The effect of episodic future thinking on delay discounting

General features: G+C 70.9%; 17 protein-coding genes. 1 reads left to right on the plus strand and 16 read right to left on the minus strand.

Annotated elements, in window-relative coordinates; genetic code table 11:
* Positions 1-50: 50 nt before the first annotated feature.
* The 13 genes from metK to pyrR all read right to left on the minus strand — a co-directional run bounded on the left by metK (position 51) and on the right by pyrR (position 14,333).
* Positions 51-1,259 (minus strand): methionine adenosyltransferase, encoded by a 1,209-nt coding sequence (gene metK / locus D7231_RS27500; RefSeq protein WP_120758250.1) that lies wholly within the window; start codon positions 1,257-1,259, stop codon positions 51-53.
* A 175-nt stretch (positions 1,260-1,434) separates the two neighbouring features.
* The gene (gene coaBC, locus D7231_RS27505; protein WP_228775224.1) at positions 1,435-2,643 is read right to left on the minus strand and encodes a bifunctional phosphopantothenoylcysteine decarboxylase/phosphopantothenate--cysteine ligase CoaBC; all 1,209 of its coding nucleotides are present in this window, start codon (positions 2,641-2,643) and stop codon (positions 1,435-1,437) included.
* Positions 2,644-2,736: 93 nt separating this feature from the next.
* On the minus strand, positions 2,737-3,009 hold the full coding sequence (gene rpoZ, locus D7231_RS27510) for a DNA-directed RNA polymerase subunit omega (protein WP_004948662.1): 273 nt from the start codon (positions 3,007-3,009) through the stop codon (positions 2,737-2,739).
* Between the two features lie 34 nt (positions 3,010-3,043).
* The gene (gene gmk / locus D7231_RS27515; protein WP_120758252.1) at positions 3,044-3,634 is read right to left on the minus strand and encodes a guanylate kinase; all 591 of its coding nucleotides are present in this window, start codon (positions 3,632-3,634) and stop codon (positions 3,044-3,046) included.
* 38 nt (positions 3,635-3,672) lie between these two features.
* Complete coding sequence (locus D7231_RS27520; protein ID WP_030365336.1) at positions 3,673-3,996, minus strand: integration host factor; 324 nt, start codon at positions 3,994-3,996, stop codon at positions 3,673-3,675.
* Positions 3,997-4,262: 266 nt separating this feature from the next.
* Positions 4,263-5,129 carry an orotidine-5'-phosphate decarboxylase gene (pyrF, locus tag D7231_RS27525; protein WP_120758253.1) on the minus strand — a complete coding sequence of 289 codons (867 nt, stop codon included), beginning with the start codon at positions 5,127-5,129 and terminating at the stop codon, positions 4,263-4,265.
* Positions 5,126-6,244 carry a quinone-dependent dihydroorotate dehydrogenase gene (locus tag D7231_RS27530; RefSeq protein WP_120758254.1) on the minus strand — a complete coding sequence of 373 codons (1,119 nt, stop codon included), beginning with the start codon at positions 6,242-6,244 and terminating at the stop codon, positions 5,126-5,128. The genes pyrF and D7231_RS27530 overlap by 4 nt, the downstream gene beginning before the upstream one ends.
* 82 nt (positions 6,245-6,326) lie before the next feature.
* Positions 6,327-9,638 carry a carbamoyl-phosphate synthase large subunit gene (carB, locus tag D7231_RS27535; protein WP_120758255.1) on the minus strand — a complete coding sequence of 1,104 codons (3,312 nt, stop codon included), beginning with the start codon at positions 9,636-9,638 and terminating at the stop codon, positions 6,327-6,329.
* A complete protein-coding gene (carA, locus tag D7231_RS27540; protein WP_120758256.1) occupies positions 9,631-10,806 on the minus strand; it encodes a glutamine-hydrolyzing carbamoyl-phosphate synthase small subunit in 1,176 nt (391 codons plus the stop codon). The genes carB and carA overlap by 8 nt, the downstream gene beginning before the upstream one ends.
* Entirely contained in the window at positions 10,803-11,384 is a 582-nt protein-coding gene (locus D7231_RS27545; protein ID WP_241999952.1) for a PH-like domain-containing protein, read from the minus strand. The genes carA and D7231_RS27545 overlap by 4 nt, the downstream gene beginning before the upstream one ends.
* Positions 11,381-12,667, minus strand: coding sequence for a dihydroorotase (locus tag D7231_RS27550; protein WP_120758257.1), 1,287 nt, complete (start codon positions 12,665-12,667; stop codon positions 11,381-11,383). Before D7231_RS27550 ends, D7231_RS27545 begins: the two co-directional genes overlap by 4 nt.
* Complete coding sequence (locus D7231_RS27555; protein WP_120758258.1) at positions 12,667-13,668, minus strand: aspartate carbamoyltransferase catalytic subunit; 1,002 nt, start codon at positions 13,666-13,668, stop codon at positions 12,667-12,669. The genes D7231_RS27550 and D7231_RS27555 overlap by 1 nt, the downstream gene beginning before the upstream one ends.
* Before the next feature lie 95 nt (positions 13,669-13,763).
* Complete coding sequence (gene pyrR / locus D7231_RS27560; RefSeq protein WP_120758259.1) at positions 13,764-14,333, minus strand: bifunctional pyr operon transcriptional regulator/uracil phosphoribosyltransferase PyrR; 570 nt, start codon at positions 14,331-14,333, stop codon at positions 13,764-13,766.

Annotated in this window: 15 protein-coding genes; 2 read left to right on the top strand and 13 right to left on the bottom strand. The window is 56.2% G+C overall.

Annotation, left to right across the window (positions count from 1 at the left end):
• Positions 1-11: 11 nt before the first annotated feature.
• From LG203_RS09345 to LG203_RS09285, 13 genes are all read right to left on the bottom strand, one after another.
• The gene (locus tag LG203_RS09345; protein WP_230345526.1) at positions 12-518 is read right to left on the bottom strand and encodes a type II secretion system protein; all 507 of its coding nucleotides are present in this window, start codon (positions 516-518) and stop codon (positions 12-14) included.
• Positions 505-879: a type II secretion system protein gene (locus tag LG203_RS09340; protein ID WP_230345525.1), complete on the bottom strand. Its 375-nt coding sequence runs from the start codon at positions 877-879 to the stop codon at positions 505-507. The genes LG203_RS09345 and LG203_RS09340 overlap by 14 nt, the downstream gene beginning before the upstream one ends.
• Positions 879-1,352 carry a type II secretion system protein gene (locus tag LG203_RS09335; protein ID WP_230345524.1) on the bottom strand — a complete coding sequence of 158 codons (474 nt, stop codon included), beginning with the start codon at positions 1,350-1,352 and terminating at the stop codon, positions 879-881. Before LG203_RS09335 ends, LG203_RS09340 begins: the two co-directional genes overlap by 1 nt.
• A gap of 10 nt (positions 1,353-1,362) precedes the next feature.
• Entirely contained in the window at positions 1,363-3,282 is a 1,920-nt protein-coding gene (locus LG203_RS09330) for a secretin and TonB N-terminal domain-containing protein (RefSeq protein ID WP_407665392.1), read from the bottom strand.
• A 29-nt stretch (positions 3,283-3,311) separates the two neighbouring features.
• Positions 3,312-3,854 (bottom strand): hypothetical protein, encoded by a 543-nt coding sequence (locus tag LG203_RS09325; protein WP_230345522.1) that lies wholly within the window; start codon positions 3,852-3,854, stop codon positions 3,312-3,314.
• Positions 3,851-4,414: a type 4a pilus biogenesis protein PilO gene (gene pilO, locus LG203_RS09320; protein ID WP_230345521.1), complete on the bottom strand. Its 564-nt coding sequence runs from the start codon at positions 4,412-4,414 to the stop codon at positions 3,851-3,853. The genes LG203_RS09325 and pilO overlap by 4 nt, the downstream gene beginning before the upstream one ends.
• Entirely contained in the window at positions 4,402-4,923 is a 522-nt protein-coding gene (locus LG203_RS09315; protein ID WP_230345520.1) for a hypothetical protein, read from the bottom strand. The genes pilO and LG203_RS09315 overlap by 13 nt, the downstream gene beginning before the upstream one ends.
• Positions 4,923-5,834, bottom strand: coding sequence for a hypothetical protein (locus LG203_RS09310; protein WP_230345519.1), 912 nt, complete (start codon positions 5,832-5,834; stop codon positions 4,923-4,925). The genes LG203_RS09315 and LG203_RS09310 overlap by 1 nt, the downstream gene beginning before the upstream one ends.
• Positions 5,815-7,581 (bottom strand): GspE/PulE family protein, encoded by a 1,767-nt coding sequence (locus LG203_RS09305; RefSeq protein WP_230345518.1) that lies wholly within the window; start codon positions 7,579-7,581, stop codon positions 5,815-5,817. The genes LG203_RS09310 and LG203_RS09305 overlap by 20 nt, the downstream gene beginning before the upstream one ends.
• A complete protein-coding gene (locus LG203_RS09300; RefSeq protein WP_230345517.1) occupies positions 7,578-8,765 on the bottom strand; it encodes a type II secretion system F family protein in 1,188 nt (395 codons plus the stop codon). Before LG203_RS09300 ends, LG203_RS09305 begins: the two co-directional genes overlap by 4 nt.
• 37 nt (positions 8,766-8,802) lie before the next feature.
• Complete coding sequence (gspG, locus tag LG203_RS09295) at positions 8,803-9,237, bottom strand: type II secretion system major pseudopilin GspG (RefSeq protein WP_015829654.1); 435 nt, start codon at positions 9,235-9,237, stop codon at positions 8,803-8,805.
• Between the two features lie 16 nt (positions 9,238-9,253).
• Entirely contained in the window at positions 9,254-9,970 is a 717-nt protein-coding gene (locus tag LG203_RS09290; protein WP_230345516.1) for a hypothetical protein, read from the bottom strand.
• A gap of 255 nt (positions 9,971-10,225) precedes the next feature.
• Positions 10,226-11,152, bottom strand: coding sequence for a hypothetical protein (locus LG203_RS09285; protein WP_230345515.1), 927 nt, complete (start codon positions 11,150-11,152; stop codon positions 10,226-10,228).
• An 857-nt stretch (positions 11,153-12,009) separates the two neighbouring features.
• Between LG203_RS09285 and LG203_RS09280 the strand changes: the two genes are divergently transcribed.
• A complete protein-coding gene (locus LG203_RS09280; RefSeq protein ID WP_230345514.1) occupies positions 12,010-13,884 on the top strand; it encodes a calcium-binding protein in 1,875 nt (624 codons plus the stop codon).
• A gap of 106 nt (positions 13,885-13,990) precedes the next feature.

Delay discounting refers to the fact that rewards lose their value if they are delayed. Excessive delay discounting is associated with various health-related problems such as over-eating and substance abuse. One phenomenon shown to reduce delay discounting is Episodic Future Thinking (EFT; imagining personal future events). Across multiple experiments and a meta-analysis, the current thesis examined the reliability of the effect of EFT on delay discounting and also sought to clarify the components of EFT that are necessary to reduce delay discounting. Experiment 1 replicated the EFT effect using a common titrating-amount procedure, and the meta-analysis based on 40 independent studies confirmed that EFT has a reliable, medium-sized effect on delay discounting. The meta-analysis also assessed the robustness of the EFT effect across various methodological features and participant characteristics. A multiple meta-regression revealed that the between-study variability in the size of the EFT effect was accounted for by study design and type of discounting measure. Within-subjects design studies had significantly smaller effect sizes than between-subjects design studies. Studies that used k as a discounting rate measure had significantly smaller effect sizes than studies that used area under the discounting curve or other atheoretical discounting measures. The size of the EFT effect was robust across different participant characteristics and ages, suggesting that EFT may be utilized as an effective intervention for a variety of age groups and impulsive behaviors. Experiments 2A, 2B and 2C assessed the suitability of an alternative and briefer delay discounting procedure (in which participants simply report their indifference points) for subsequent EFT experiments. The report indifference points procedure produced a high percentage of invalid data, a finding that was replicated across all three experiments. We therefore continued to use the well-established titrating-amount procedure in subsequent studies. Experiment 3A found that episodic past thinking (imagining personal past events) and semantic future thinking (estimating what a person could buy with the larger, delayed amount) had no effect on discounting, indicating that both episodic thinking and future thinking are necessary components of the EFT effect. Experiment 3A results also indicated that financial relevance alone is not sufficient to reducing discounting. Experiment 3B found that the future events also need to be personally relevant to reduce discounting, and that participants perceived EFT to reduce their discounting by primarily making the larger, delayed reward more valuable. We also showed that demand characteristics, where participants change their behavior to conform to the researcher’s expectations, are an unlikely explanation for the EFT effects found in Experiments 3A and 3B. Further research is warranted to form a better understanding of the mechanism(s) through which EFT reduces delay discounting.